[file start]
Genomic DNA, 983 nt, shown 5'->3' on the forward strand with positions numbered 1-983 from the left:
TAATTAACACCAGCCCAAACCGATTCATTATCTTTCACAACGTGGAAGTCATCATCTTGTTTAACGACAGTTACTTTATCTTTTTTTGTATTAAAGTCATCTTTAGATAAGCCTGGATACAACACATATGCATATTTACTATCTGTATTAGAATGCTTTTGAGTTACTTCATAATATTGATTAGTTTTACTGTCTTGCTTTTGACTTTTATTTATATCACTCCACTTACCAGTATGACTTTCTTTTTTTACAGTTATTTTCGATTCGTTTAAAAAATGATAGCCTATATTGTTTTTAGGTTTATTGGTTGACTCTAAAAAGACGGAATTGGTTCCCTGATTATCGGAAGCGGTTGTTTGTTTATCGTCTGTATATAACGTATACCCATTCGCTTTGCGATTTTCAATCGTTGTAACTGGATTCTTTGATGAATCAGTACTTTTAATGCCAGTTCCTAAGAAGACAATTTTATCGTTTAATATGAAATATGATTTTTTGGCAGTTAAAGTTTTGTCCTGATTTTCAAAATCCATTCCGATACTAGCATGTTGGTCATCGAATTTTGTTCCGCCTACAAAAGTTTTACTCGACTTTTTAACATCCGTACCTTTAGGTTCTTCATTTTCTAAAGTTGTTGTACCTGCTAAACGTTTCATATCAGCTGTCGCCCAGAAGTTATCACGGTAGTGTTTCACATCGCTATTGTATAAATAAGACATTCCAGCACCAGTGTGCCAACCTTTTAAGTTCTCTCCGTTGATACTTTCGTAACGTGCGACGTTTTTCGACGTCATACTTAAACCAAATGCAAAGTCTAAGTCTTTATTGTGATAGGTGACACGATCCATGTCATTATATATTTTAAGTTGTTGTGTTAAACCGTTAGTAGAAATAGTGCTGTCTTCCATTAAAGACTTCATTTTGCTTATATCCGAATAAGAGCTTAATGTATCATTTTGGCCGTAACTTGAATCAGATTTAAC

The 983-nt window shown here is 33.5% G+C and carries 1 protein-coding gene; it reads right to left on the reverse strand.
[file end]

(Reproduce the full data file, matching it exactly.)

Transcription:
Genomic DNA, 983 nt, shown 5'->3' on the forward strand with positions numbered 1-983 from the left:
TAATTAACACCAGCCCAAACCGATTCATTATCTTTCACAACGTGGAAGTCATCATCTTGTTTAACGACAGTTACTTTATCTTTTTTTGTATTAAAGTCATCTTTAGATAAGCCTGGATACAACACATATGCATATTTACTATCTGTATTAGAATGCTTTTGAGTTACTTCATAATATTGATTAGTTTTACTGTCTTGCTTTTGACTTTTATTTATATCACTCCACTTACCAGTATGACTTTCTTTTTTTACAGTTATTTTCGATTCGTTTAAAAAATGATAGCCTATATTGTTTTTAGGTTTATTGGTTGACTCTAAAAAGACGGAATTGGTTCCCTGATTATCGGAAGCGGTTGTTTGTTTATCGTCTGTATATAACGTATACCCATTCGCTTTGCGATTTTCAATCGTTGTAACTGGATTCTTTGATGAATCAGTACTTTTAATGCCAGTTCCTAAGAAGACAATTTTATCGTTTAATATGAAATATGATTTTTTGGCAGTTAAAGTTTTGTCCTGATTTTCAAAATCCATTCCGATACTAGCATGTTGGTCATCGAATTTTGTTCCGCCTACAAAAGTTTTACTCGACTTTTTAACATCCGTACCTTTAGGTTCTTCATTTTCTAAAGTTGTTGTACCTGCTAAACGTTTCATATCAGCTGTCGCCCAGAAGTTATCACGGTAGTGTTTCACATCGCTATTGTATAAATAAGACATTCCAGCACCAGTGTGCCAACCTTTTAAGTTCTCTCCGTTGATACTTTCGTAACGTGCGACGTTTTTCGACGTCATACTTAAACCAAATGCAAAGTCTAAGTCTTTATTGTGATAGGTGACACGATCCATGTCATTATATATTTTAAGTTGTTGTGTTAAACCGTTAGTAGAAATAGTGCTGTCTTCCATTAAAGACTTCATTTTGCTTATATCCGAATAAGAGCTTAATGTATCATTTTGGCCGTAACTTGAATCAGATTTAAC

The 983-nt window shown here is 33.5% G+C and carries 1 protein-coding gene; it reads right to left on the reverse strand.